As the purported rift between President Goodluck Jonathan and Governor of the Central Bank of Nigeria, CBN, Malam Sanusi Lamido Sanusi generates mixed reaction in the polity, the National Assembly, according to Rep. Femi Gbajabiamila will not aid the president’s request to sack the governor from office.
Gbajabiamila, who is the House of Representatives Minority Leader, was speaking on the backdrop of recent media reports that the president had directed Sanusi to turn in his resignation letter following the perceived embarrassment caused to his administration by a memo the CBN governor wrote but which later leaked to the press, raising the alarm over alleged unremitted oil revenue funds by the Nigerian National Petroleum Corporation, NNPC, to the tune of $49.8 billion (about N8 trillion). Sanusi has since revised the amount down to $10.8 billion.
However, the lawmaker advised the president to first of all sack the Minister of Aviation, Princess Stella Oduah before calling for Sanusi’s resignation.
Expressing surprise at the concerns generated by Jonathan’s demand, Gbajabiamila recalled that the National Assembly was scorned when it was fighting for CBN’s autonomy.
In a statement yesterday by his Research Assistant, Wasiu Olanrewaju-Smart, the lawyer-turned lawmaker admitted that the president had the rights to demand for Sanusi’s sack but reminded him that the power to remove the CBN governor was vested only in the National Assembly.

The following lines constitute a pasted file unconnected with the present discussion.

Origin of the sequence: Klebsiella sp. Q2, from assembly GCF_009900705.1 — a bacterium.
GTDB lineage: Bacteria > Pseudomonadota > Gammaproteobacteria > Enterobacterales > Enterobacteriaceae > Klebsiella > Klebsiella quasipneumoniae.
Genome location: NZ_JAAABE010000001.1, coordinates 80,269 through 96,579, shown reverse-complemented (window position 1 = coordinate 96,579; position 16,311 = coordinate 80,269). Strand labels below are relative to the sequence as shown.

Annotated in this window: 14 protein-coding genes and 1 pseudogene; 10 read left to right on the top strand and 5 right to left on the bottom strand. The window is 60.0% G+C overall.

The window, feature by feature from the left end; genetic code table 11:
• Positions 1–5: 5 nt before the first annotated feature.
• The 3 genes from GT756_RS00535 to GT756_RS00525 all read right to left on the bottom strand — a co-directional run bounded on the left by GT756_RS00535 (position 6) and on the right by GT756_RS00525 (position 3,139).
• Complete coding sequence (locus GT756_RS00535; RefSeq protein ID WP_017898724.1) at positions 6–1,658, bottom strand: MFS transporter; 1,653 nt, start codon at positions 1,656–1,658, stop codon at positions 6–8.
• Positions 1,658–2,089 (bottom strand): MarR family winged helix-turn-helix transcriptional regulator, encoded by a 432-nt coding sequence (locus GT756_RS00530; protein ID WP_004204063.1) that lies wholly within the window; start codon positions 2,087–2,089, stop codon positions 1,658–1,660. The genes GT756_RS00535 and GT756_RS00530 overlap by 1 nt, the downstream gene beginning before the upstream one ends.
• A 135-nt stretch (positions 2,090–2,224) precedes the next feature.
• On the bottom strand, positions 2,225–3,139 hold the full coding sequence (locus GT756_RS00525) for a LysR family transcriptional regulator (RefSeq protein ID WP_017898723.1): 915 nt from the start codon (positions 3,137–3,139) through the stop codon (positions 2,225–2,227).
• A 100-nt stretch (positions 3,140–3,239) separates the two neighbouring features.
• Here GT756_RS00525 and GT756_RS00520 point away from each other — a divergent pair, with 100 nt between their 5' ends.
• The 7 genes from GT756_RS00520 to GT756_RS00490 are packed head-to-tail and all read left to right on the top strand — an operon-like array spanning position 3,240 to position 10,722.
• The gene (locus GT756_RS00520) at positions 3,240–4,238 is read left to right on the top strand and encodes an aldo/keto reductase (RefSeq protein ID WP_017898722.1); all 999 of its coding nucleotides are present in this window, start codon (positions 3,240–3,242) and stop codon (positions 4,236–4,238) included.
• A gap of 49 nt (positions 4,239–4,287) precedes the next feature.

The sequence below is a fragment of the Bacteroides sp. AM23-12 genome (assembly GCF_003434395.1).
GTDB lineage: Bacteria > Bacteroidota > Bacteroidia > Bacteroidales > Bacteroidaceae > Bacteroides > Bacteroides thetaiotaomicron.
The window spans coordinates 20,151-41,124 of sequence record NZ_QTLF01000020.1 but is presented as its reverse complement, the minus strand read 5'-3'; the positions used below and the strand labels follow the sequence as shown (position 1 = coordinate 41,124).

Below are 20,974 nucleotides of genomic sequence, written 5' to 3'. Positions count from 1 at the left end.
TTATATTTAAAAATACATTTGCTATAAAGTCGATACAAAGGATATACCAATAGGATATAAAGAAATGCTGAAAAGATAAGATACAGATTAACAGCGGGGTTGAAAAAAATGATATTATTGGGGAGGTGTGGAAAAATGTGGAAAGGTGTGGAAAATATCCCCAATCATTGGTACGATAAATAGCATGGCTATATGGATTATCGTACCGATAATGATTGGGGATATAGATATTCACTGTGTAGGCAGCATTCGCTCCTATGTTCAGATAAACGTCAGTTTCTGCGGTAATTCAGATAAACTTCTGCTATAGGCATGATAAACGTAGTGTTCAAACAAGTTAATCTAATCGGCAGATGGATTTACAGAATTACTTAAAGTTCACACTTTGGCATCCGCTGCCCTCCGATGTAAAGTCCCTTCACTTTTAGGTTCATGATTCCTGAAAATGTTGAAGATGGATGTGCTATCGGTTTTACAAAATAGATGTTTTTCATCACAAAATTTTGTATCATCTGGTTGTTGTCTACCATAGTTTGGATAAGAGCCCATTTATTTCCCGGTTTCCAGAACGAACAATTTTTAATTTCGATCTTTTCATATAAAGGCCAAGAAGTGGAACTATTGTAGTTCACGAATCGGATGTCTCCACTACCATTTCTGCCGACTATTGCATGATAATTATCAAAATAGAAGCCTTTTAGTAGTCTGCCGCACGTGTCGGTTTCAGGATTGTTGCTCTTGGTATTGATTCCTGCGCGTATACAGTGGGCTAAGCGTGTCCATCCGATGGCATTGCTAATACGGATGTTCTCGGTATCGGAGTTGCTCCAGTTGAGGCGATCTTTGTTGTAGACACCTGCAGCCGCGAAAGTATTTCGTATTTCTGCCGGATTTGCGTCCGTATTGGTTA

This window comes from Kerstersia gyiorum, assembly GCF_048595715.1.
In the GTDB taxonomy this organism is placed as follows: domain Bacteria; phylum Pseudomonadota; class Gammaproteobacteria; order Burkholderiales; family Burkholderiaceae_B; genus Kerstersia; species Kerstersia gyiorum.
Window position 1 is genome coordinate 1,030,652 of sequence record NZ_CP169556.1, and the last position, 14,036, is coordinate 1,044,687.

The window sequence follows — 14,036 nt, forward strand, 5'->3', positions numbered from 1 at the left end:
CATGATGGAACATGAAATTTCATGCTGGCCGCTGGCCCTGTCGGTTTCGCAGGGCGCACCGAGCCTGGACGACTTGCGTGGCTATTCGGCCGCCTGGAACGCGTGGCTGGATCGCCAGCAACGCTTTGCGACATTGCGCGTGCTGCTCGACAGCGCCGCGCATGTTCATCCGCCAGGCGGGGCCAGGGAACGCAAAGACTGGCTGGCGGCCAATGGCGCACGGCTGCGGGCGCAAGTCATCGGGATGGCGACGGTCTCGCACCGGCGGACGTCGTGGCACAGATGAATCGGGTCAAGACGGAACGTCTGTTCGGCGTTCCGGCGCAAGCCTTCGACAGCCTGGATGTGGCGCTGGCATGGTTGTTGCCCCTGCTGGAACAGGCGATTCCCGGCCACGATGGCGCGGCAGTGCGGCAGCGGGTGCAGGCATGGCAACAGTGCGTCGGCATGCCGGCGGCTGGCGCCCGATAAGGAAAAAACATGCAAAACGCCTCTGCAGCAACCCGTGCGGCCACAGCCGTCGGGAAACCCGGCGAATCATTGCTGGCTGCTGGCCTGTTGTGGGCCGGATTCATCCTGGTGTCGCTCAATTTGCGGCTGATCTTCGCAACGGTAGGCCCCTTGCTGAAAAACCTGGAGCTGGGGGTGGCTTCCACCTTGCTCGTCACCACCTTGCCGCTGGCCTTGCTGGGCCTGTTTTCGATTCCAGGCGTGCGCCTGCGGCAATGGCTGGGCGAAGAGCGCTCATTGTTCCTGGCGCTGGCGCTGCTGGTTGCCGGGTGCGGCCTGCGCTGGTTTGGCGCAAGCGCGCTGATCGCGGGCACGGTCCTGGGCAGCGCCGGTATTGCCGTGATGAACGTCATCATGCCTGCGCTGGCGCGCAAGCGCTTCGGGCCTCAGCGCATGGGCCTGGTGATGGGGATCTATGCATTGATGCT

It reads: “In the light of the wide speculation about the telephone conversation between the President and Sanusi Lamido Sanusi, urging the (BCN) governor to resign before his resignation in June, 2014, House Minority Leader Femi Gbajabiamila said the President has the right to make such demand but does not possess the power.
“Mr President has the right to ask the CBN governor to resign; same way Nigerians have the right to ask him or anyone to resign. However and unfortunately, he does not have the powers. Having a right is one thing, having the power is another.
“Many have asked Mr President to resign but they lack the powers to compel him.
“If those advising the President cannot think, at least they can read. The laws of the land are written in English and in black and white.
“By asking that the President seek the approval of two-thirds of the Senate, the law essentially seeks to enforce the doctrine of checks and balances and avoid the abuse of powers of a capricious and arbitrary President while also guaranteeing the autonomy of the CBN”.
The lawmaker noted that the apex bank deserved its autonomy.
He also decried the President’s derogatory treatment of an earlier request by Nigerians and the National Assembly when they urged him to purge his cabinet of corrupt officials.